• Dubliners
  • James Joyce
  • Yeah it’s James Joyce, but so what? He ain’t so tough. The beauty of these stories is in their simplicity. You’ll be able to taste the peas with vinegar and pepper in “Two Gallants.” Read this when your friends are reading Catcher in the Rye. (And read that one, too.)

  • Ficciones
  • Jorge Luis Borges
  • A character named Borges comes across an encyclopedia of a fictional land. Pierre Menard rewrites bits of Don Quixote verbatim, by coincidence. Funes remembers everything that happened, ever. Amazing. Worth re-reading about every five years or so.

  • A Supposedly Fun Thing I’ll Never Do Again, Essays and Arguments
  • David Foster Wallace
  • If you get far enough to read about the toilets in the title essay, you’ll probably go on to read every word Wallace ever wrote. This book also contains the most terrifying description of baton-twirling you could ever read.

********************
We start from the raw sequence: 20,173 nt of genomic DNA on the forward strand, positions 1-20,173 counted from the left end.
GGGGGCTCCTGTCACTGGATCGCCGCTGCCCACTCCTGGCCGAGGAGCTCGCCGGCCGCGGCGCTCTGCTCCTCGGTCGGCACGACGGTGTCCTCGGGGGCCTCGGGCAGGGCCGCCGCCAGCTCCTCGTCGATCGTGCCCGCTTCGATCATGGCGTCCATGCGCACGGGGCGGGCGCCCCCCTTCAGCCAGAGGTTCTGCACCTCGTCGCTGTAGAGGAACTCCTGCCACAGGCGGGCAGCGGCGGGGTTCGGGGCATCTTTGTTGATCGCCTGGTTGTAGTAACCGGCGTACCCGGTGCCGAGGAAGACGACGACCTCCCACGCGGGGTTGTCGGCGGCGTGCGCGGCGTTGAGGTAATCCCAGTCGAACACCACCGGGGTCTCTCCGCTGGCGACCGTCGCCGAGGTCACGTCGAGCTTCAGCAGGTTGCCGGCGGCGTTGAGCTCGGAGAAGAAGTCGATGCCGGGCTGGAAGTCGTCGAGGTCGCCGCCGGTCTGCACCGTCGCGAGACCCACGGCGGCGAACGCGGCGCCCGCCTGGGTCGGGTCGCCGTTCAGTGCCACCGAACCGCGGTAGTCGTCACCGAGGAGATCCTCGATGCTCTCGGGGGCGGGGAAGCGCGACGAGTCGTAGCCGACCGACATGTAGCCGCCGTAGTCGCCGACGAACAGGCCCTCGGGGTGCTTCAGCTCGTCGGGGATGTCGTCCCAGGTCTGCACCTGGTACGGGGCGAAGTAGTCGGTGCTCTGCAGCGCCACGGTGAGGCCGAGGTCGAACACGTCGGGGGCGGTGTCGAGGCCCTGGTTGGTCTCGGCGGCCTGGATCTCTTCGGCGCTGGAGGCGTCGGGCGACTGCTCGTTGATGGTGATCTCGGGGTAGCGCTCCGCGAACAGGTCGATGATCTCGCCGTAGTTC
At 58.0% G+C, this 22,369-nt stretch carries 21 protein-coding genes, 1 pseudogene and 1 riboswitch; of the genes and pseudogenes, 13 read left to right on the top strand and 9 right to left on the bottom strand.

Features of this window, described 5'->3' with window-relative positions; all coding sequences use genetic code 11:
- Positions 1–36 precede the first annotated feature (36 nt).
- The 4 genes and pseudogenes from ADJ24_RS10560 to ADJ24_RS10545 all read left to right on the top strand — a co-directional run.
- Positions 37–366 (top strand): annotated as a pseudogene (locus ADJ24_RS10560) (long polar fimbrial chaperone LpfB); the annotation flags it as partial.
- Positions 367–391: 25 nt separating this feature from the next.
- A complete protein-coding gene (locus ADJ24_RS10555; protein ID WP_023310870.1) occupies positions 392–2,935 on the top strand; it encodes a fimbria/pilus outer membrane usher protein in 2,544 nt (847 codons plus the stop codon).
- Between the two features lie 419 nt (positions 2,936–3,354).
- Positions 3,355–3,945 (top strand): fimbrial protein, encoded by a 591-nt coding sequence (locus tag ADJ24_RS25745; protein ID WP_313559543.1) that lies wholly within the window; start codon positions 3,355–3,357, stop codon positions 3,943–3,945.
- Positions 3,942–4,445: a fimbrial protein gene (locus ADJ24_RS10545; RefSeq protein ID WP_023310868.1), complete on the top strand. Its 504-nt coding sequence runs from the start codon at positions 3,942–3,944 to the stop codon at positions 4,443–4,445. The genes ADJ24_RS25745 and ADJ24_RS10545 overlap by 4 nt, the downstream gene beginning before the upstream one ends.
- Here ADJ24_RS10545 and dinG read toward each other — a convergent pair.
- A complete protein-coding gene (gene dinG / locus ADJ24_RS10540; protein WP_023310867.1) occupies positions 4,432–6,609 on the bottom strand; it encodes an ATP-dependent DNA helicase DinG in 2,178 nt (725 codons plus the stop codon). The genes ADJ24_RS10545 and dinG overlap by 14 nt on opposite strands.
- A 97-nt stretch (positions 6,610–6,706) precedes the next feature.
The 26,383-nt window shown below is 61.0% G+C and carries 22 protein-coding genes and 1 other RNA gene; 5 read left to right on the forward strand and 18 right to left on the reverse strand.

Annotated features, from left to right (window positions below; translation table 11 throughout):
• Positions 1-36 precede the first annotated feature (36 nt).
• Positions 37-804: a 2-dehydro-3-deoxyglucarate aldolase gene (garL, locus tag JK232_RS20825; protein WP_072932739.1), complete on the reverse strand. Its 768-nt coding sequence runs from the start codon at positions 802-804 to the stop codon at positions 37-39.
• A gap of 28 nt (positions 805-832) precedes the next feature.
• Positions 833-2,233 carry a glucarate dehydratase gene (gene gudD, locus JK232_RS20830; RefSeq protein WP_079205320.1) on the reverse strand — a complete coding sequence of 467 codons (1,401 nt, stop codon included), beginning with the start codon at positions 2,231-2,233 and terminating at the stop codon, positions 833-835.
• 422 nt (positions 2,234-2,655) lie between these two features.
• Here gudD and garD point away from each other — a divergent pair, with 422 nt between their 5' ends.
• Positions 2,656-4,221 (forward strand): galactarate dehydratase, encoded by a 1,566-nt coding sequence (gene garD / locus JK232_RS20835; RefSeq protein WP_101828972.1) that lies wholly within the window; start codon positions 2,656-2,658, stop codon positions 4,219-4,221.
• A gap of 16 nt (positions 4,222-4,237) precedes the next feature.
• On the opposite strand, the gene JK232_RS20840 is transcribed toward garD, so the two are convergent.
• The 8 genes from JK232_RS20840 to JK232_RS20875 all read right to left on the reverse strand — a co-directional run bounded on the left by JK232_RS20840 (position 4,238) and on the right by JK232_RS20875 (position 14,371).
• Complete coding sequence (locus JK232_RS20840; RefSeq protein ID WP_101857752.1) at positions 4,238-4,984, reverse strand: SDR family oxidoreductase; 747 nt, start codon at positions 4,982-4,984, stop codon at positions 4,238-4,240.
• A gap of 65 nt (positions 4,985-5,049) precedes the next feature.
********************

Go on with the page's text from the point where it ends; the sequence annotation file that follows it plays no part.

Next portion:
• Anatomy of a Typeface
  • Anthony Lawson
  • For the serious typographer as well as the font enthusiast: histories of all the classic typefaces from the days when fonts weighed about 50 pounds (because they were made out of lead). Simply indispensable.

Peter Brown

is an illustrator and a writer.  Probably best know for his books about a dog named Chowder.  But he’s working on plenty of new books right now.

  • George and Martha, George and Martha
  • I can't overemphasize how perfectly James Marshall balances sweetness and absurdity in these stories.

  • Everyone Poops
  • Everyone Poops is a continuous source of 'inspiration.

  • James and the Giant Peach
  • Witty dialogue, fantastical adventure and a wonderfully dark sense of humor seem to effortlessly flow from Roald Dahl's pen.